There were indications of increasing hernia rates with worse ASA physical status (). Additionally, median prostate weight was higher (45 versus 38 grams; ) in the incisional hernia group compared to the no hernia group. Even though there were no statistically significant differences in prior abdominal surgery, herniorrhaphy, appendectomy, colon surgery, or any other prior abdominal surgeries between the two groups, a higher proportion of incisional hernia patients had a history of laparoscopic cholecystectomy when compared to the no hernia group (12.5% (6/48) versus 4.6% (22/480); , OR = 2.97, 95% CI for OR: (0.93, 8.10)).

Four variables were considered for inclusion in logistic regression models based on univariate values and the absence of zero frequencies, which precluded fitting the model. BMI was modeled as categories (underweight/normal, overweight, and obese) rather than continuous, given the lack of fit indicated with the Hosmer-Lemeshow test. For ASA class, patients with unknown status were excluded and ASA was modeled as a continuous predictor. Our chosen model includes effects of prostate weight and whether or not the patient had a prior cholecystectomy. Larger prostate weight and history of prior cholecystectomy were associated with higher proportions of incisional hernia (Table 4). The estimated effects of these variables as measured by odds ratios are similar in the univariate logistic regressions for each variable separately, a multivariate logistic regression with four variables (Model 1: prostate weight, prior cholecystectomy, ASA, and BMI category), and a logistic regression with just prostate weight and prior cholecystectomy status (Model 2); these odds ratios are displayed in Table 4. Adjusting for prostate weight, the odds of incisional hernia for men with prior cholecystectomy are estimated to be 3.1 times the odds for men without prior cholecystectomy. Adjusting for prior cholecystectomy status, for every increase in prostate weight of five grams, the odds of incisional hernia increase by 13 percent.

Table 4: Differences in incisional hernia rates as measured by odds ratios from logistic regression models.

4. Discussion

As one of the mainstays of treatment for clinically localized prostate cancer, complications of the RARP such as urinary incontinence and erectile dysfunction have been well described. However, an often overlooked complication that can contribute significantly to morbidity when incurred is incisional hernias. The cumulative incidence of incisional hernia in large open abdominal surgery ranges from 9% to 19% [3, 14, 17, 18].

This analysis of more than 550 RARP patients operated on by various surgeons revealed a relatively high incidence of incisional hernias at 8.3%. These results do not compare favorably with previously reported results in several large series ranging from 0.2% to 4.8% [513]. However, as the incidence of incisional hernias increases with time, many of these series may be underreporting their true incidence due to inadequate follow-up. Blatt and colleagues [5] reported a 1.9% incisional/inguinal hernia rate at 4 months of follow-up. Furthermore, they failed to make a distinction between incisional and inguinal hernias. Menon et al. [6] followed 2,652 patients for a median of 36 months, but complications were not broken down to calculate the rate of incisional hernia. Martinez-Pineiro and colleagues [7] reported a 3% incisional hernia rate in 600 patients but failed to define the time of follow-up. Similarly, Chiong et al. [8] reported a 0.9% incisional hernia rate in 441 patients without identifying the follow-up time. Our large series of 577 RARP patients with long term follow-up (mean of 5.05 years; range of 0.63–10.64 years) raises concerns about the underreporting of incisional hernia after RARP, as the higher incidence of incisional hernia is significant enough to warrant preoperative counseling.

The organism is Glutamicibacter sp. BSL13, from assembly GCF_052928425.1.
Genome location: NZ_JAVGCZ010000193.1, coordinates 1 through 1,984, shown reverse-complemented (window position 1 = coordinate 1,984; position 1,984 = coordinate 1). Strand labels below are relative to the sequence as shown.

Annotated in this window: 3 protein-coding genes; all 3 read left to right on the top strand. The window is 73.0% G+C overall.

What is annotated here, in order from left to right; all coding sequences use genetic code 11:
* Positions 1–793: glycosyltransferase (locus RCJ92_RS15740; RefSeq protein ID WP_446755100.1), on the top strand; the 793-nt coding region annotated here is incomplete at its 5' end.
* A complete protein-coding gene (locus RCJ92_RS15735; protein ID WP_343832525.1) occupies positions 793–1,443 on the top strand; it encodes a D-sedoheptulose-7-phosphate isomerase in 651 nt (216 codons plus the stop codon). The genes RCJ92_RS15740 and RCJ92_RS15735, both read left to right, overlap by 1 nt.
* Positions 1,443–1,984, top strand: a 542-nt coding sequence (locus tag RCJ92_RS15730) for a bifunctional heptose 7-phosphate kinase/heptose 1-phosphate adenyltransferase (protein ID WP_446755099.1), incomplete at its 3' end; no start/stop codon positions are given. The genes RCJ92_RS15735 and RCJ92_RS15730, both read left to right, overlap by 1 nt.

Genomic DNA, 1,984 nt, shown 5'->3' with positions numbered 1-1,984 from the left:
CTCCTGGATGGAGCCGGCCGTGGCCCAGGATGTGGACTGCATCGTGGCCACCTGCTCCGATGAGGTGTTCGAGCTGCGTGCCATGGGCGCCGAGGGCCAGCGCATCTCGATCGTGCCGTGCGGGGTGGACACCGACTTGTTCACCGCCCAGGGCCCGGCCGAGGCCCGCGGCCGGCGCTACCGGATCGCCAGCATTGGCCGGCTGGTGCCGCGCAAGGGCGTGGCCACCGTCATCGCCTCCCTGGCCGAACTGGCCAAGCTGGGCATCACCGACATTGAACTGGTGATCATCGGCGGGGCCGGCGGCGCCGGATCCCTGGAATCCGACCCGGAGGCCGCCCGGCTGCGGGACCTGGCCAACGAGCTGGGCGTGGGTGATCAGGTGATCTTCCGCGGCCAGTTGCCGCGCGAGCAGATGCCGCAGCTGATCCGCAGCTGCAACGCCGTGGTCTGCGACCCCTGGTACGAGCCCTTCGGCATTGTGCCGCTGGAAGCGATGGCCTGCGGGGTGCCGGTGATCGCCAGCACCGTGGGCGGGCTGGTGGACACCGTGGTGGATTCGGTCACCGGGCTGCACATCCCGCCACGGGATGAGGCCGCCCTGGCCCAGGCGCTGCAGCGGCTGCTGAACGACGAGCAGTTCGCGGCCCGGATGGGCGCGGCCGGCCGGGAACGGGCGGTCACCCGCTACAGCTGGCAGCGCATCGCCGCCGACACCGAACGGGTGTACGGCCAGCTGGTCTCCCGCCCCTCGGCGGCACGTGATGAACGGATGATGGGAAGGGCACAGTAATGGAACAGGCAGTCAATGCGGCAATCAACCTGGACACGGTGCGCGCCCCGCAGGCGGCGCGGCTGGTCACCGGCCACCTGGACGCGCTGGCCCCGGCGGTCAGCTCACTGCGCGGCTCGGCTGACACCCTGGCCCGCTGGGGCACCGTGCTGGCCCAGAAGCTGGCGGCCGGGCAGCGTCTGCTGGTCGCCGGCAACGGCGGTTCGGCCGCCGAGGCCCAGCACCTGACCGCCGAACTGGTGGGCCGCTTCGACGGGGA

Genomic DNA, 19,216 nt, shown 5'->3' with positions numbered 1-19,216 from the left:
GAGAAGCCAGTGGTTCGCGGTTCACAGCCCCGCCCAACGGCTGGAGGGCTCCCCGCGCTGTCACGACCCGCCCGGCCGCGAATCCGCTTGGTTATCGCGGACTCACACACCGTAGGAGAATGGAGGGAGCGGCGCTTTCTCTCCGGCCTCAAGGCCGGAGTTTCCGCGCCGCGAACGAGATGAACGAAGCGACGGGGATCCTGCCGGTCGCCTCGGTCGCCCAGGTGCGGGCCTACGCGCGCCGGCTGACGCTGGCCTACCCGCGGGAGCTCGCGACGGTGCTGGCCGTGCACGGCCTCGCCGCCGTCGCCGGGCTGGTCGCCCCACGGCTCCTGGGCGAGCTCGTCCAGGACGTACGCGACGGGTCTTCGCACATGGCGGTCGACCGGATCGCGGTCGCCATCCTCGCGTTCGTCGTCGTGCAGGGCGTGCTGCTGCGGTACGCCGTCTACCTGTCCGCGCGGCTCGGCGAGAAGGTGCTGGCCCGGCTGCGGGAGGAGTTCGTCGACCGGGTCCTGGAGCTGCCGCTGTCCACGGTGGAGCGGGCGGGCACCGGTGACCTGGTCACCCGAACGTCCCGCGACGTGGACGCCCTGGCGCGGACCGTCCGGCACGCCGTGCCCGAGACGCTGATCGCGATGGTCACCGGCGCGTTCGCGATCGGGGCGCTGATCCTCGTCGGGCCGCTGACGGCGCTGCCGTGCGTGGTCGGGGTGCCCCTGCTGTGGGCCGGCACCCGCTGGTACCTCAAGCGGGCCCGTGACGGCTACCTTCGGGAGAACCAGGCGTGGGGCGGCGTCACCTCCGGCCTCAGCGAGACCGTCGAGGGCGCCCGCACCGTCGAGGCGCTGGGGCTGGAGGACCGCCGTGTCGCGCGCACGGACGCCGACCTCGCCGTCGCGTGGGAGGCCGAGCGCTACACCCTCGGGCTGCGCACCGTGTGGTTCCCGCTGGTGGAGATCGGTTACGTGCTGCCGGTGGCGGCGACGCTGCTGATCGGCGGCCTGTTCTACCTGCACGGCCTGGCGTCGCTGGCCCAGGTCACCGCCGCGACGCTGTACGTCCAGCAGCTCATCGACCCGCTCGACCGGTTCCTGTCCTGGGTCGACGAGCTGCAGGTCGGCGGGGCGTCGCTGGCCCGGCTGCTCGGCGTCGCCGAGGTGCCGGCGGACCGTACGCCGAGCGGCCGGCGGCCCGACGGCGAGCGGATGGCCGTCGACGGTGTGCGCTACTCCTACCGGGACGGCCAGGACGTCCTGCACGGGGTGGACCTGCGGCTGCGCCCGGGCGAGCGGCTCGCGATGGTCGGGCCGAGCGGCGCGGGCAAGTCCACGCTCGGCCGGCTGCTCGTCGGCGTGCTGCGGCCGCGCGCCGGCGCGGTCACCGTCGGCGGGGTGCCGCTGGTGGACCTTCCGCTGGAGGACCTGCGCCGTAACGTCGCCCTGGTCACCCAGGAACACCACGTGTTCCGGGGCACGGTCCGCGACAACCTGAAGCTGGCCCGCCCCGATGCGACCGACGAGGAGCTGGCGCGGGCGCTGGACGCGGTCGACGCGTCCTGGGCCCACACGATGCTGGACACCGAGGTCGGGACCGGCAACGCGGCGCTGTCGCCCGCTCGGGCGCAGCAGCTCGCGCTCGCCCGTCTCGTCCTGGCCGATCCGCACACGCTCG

Supporting the possibility of previously unrecognized incidence is a recent report using the SEER database that identified a 5.3% reoperative rate for incisional hernia repair after RARP at median follow-up of 3.1 years [15]. Notably, even though this rate of actual repair was higher than previously reported, the incidence of incisional hernia is likely even higher since not all incisional hernias lead to repair. The rate of reoperative repair from our study (4%) compares similarly with this large series. With a significant portion of patients requiring surgical revision of incisional hernias, urologists need to make their patients more aware of this potential complication when counseling patients for RARP.

With regard to predicted risk factors of incisional hernia such as diabetes, smoking, and BMI, statistical analysis failed to detect any significant difference between the two groups. However, when we classified patients into groups based on BMI, there was a lower rate of incisional hernia in the normal/underweight group (4.7%), whereas the hernia rates in the overweight (10.6%) and obese (10.1%) groups were higher. This can be interpreted as normal weight and is a protective factor compared to being overweight and obese. This study had an inadequate sample size precluding definitive demonstration of being overweight or obese as a significant risk factor for incisional hernia. Nonetheless, obesity remains a recognized risk factor for incisional hernia, as previous studies have identified it as an independent risk factor for incisional hernia formation [13, 19, 20]. Obese patients increased incisional hernia risk is attributed to the difficulty in fascial closure and elevated intra-abdominal pressure [21]. Moreover, these patients are at a higher risk of wound dehiscence predisposing to incisional hernia formation [22]. Additionally, there was a trend towards increasing hernia rates with worsening ASA physical status, albeit not statistically significant.